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Diabetic Neuropathy Treatment

Treating Pain

For those with pain, burning, tingling, or numbness, your healthcare provider may suggest oral medications. There are two medicines specifically approved in the United States to treat pain from diabetic neuropathy. They include duloxetine (Cymbalta®) and pregabalin (Lyrica®).
 
Other options your healthcare provider may recommend include:
 
  • Aspirin
  • Acetaminophen
  • Nonsteroidal anti-inflammatory drugs (NSAIDs) such as ibuprofen. (People with kidney disease should use NSAIDs only under a doctor's supervision.)
     
A topical cream called capsaicin is another option.
 
Tricyclic antidepressant medications, such as amitriptyline, imipramine, and nortriptyline, or anticonvulsant medications, such as carbamazepine or gabapentin, may relieve pain in some people.
 
Codeine may be prescribed for a short time to relieve severe pain. Also, mexiletine -- used to regulate heartbeat -- has been effective in treating pain in several clinical trials.
 
Other treatment options for diabetic neuropathy pain include transcutaneous electronic nerve stimulation (TENS), which uses small amounts of electricity to block pain signals, as well as:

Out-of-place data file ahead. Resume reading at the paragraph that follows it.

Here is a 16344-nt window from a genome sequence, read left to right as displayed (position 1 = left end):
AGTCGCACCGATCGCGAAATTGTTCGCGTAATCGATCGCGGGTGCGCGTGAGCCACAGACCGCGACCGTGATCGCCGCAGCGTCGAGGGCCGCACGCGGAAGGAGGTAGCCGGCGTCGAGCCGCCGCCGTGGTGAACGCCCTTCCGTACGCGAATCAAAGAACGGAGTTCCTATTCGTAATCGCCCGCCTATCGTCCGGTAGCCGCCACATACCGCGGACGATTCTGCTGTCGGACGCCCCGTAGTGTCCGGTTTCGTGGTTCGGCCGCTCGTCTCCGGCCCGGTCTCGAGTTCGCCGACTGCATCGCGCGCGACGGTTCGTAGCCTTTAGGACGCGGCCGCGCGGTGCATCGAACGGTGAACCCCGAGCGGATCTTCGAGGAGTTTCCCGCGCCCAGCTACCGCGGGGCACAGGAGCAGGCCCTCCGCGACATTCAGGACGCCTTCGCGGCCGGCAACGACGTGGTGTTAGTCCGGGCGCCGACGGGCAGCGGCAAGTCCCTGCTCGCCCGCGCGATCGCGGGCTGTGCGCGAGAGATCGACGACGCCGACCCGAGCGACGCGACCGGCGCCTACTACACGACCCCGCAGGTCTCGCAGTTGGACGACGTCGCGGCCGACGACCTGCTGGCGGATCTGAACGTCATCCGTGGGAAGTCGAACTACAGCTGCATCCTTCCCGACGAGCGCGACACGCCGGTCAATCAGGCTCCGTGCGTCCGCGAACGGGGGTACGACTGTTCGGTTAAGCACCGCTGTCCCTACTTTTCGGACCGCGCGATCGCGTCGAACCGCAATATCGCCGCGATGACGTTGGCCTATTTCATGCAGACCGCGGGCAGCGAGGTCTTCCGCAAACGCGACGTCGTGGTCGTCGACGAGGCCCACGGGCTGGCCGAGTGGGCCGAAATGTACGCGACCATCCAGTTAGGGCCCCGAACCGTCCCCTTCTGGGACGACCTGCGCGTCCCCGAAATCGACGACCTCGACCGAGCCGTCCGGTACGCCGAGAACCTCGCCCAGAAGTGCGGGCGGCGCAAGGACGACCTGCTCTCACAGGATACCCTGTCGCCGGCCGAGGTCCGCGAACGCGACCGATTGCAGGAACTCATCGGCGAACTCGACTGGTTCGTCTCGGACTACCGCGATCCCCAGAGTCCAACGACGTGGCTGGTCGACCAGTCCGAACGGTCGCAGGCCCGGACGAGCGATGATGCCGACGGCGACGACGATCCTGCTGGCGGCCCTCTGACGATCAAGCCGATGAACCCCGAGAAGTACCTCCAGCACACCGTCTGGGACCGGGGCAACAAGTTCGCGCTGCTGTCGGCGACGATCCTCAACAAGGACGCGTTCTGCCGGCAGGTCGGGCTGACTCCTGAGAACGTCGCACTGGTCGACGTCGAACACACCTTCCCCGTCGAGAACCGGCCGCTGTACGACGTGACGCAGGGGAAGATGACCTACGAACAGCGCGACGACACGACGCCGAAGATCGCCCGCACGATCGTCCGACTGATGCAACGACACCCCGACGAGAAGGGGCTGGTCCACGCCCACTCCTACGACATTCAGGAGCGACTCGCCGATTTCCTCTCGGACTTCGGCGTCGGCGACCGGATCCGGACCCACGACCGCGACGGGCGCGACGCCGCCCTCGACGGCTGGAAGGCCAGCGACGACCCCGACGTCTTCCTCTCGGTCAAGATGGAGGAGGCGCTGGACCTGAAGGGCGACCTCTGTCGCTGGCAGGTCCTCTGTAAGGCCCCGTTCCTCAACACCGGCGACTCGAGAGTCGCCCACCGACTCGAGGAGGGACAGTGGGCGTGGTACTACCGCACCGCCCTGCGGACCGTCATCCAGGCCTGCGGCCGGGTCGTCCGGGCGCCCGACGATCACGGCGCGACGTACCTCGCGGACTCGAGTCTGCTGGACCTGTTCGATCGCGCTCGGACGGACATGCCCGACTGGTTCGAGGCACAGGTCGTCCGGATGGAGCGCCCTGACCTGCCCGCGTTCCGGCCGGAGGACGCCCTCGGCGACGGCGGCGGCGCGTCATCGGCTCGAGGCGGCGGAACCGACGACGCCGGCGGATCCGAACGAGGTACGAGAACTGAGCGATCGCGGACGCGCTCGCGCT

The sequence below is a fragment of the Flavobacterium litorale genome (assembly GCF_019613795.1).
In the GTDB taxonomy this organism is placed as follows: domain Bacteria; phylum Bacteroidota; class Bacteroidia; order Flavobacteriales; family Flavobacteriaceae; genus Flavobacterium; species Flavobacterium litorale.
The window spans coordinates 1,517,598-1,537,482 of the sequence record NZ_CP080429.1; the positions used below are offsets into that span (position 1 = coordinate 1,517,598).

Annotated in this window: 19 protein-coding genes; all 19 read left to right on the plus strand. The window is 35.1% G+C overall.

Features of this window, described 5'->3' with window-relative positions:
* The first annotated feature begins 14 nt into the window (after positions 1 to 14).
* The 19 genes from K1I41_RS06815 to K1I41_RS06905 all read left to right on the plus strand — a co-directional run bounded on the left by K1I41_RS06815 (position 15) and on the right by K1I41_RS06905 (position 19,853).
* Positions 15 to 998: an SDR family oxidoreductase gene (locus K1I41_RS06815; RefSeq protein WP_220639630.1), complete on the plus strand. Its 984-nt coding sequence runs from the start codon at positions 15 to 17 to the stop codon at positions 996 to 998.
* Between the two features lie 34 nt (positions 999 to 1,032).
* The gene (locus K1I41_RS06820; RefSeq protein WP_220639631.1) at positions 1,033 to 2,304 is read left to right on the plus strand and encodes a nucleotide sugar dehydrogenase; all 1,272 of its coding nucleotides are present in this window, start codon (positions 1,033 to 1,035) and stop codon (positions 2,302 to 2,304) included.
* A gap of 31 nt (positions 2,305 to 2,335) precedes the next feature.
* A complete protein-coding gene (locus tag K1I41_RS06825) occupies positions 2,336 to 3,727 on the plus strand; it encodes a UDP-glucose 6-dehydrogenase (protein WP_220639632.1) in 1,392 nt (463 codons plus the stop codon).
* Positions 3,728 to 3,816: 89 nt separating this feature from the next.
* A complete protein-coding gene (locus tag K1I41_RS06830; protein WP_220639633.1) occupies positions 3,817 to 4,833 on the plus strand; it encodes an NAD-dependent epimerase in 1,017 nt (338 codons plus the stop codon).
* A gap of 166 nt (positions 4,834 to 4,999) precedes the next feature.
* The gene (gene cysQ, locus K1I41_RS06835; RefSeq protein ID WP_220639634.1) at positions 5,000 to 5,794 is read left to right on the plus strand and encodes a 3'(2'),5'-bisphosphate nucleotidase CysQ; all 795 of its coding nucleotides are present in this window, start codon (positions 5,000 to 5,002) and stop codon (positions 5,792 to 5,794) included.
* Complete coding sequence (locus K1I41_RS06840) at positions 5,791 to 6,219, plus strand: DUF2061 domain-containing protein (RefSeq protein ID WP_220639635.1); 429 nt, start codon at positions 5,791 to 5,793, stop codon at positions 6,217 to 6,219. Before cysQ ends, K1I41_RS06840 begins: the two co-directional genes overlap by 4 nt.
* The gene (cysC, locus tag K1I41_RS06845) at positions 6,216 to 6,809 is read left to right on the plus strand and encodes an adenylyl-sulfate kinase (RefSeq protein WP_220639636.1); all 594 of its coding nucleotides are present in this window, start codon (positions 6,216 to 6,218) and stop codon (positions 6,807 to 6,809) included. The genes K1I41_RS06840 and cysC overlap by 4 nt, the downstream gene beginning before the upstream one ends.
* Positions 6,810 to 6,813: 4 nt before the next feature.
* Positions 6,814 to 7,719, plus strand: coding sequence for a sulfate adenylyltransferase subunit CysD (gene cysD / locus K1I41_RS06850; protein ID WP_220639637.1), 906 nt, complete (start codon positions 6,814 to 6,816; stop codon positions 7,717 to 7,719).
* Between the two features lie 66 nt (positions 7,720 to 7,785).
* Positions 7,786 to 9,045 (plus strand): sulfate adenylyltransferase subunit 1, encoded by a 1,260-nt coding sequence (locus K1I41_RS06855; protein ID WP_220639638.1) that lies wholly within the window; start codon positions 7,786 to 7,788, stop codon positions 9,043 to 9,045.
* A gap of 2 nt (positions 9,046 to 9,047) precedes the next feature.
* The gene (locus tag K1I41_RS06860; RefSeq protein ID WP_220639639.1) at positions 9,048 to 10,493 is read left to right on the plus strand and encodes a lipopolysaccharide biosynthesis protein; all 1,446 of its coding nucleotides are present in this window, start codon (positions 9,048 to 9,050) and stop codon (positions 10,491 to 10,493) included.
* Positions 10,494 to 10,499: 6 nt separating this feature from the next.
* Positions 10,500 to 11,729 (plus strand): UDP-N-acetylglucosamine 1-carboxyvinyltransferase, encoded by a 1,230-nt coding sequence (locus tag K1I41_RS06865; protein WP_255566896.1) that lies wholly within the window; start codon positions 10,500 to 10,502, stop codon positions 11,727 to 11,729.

• Hypnosis
  • Relaxation training
  • Biofeedback
  • Acupuncture.
     
Walking regularly or using elastic stockings may also help leg pain.
 

Treatment for Gastrointestinal Problems

To relieve mild symptoms of diabetic gastroparesis -- indigestion, belching, nausea, or vomiting --doctors suggest eating small, frequent meals; avoiding fats; and eating less fiber. When symptoms are severe, the doctor may prescribe erythromycin to speed digestion, metoclopramide to speed digestion and help relieve nausea, or other drugs to help regulate digestion or reduce stomach acid secretion.
 
To relieve diarrhea or other bowel problems, the doctor may prescribe an antibiotic, such as tetracycline, or other medications as appropriate.
 
Common Symptoms of Diabetic Neuropathy

Diabetic Neuropathy Information

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